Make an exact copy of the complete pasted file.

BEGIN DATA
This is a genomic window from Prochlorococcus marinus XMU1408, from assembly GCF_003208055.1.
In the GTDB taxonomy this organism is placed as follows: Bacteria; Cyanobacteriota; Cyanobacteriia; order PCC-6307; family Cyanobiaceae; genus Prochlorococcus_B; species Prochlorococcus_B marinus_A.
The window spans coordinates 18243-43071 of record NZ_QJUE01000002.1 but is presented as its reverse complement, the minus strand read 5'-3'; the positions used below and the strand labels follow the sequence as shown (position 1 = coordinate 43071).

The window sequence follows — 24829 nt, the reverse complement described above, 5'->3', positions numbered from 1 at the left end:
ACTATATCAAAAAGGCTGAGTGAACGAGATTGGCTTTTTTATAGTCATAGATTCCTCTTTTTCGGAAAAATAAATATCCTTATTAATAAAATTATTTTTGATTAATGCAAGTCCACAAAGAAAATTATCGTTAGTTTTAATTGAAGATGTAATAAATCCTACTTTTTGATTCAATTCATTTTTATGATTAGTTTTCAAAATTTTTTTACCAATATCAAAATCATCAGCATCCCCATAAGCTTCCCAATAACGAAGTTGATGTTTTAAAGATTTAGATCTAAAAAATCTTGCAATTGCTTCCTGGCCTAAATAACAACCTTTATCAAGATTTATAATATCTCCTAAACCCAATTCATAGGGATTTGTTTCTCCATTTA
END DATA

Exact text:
This is a genomic window from Prochlorococcus marinus XMU1408, from assembly GCF_003208055.1.
In the GTDB taxonomy this organism is placed as follows: Bacteria; Cyanobacteriota; Cyanobacteriia; order PCC-6307; family Cyanobiaceae; genus Prochlorococcus_B; species Prochlorococcus_B marinus_A.
The window spans coordinates 18243-43071 of record NZ_QJUE01000002.1 but is presented as its reverse complement, the minus strand read 5'-3'; the positions used below and the strand labels follow the sequence as shown (position 1 = coordinate 43071).

The window sequence follows — 24829 nt, the reverse complement described above, 5'->3', positions numbered from 1 at the left end:
ACTATATCAAAAAGGCTGAGTGAACGAGATTGGCTTTTTTATAGTCATAGATTCCTCTTTTTCGGAAAAATAAATATCCTTATTAATAAAATTATTTTTGATTAATGCAAGTCCACAAAGAAAATTATCGTTAGTTTTAATTGAAGATGTAATAAATCCTACTTTTTGATTCAATTCATTTTTATGATTAGTTTTCAAAATTTTTTTACCAATATCAAAATCATCAGCATCCCCATAAGCTTCCCAATAACGAAGTTGATGTTTTAAAGATTTAGATCTAAAAAATCTTGCAATTGCTTCCTGGCCTAAATAACAACCTTTATCAAGATTTATAATATCTCCTAAACCCAATTCATAGGGATTTGTTTCTCCATTTA